What do you do when one of the things you used to like about yourself the most, looking back, becomes one of the things that you like about yourself the least?
From as young as I can remember, a rocket ship of ambition propelled me forward in all that I did. I didn’t — and still don’t — have a wide variety of interests, because writing was where I excelled. I threw everything into it. My parents, of course, fanned the flames of this. They loved having a daughter who made them proud.
And I loved getting some attention. My older brother Eliot*, his bipolar disorder and his drug and alcohol addictions, consumed most of my parents’ energy and nearly all of their attention. I wrote a poem when I was 13 or 14 that I can remember to this day because it still applies to my life sometimes. It was called “Measuring Cups” and it was about parents struggling to measure out love and attention equally amongst their children, but failing. When I was that young, the best way I could find attention, short of developing a heroin addiction myself, was to impress my parents with awards and articles and prizes and accolades. There was no confusion about this lifestyle, no hard choices to make. All I had to do was whatever made me look the best. Keep reading »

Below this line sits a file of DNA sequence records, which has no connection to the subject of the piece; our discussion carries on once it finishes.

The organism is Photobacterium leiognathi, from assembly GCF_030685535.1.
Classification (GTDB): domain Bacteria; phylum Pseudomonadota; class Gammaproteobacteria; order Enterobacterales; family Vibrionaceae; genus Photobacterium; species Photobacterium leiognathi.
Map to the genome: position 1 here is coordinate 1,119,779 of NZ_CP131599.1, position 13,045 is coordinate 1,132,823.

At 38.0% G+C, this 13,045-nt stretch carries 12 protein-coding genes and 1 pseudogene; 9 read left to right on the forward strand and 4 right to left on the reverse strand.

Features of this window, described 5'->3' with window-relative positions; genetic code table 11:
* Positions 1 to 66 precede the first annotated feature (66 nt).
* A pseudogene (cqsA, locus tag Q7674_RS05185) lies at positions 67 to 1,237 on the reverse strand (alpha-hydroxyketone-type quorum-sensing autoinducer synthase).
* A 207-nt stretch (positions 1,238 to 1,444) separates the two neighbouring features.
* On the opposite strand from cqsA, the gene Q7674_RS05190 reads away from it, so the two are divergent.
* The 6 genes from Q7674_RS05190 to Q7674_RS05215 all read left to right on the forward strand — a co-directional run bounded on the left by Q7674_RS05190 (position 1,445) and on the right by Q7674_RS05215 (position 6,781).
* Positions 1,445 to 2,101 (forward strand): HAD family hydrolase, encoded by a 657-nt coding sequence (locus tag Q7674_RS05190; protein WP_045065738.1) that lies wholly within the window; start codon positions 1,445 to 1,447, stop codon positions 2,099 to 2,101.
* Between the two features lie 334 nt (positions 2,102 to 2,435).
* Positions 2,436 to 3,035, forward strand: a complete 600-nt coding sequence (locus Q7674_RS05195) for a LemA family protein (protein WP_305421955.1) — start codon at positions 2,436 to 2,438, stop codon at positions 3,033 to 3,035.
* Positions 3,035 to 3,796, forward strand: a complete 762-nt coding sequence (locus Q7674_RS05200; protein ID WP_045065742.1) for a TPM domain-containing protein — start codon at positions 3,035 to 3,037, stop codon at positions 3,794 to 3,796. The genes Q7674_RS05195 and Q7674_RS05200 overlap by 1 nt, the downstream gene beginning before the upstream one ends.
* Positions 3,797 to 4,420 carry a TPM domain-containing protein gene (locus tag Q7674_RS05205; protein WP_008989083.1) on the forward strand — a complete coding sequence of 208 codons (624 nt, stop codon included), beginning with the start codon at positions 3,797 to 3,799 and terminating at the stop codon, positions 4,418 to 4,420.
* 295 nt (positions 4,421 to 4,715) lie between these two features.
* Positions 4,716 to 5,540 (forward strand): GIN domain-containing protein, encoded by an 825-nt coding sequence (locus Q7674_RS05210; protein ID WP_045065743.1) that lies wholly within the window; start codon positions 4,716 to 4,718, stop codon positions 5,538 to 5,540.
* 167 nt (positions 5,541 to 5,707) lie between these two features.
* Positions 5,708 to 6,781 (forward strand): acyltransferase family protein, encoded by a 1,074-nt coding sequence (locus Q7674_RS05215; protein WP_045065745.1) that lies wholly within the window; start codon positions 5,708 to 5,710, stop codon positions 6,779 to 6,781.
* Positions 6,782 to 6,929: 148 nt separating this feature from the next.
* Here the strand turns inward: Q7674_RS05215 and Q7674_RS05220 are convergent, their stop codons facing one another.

There’s nothing quite like spilling all your secrets to a complete stranger. It can be liberating … or it can be terrifying. Plus, going through your HMO’s provider book isn’t going to tell you what you want to know about the therapist you’ll be working with. I’ve been seeing therapists on-and-off for a decade and a half now, and I’ve learned a bit about shopping for a new one on the way. Here’s how it goes… Keep reading »
It didn’t take long for me to figure out something about Nick* was different. Everything about him was outsized, super-charming and a bit impulsive. For our second date, he seriously considered whisking me away to Atlantic City for the weekend to go gambling. After only two weeks of dating, he told me he thought I was “the one.” He chatted a mile a minute, exhausting one topic and moving right on to the next without missing a beat. On our earliest dates, I literally felt as though I was his audience — though I didn’t exactly mind, because he was charismatic and bright and his life story fascinated me. I’m not the life of the party at all, so to be with someone who is the life of the party was extremely fun. When he finally told me after several dates that he had bipolar disorder and ADD, I nearly smacked myself in the forehead. Of course he does! I realized. He’s textbook!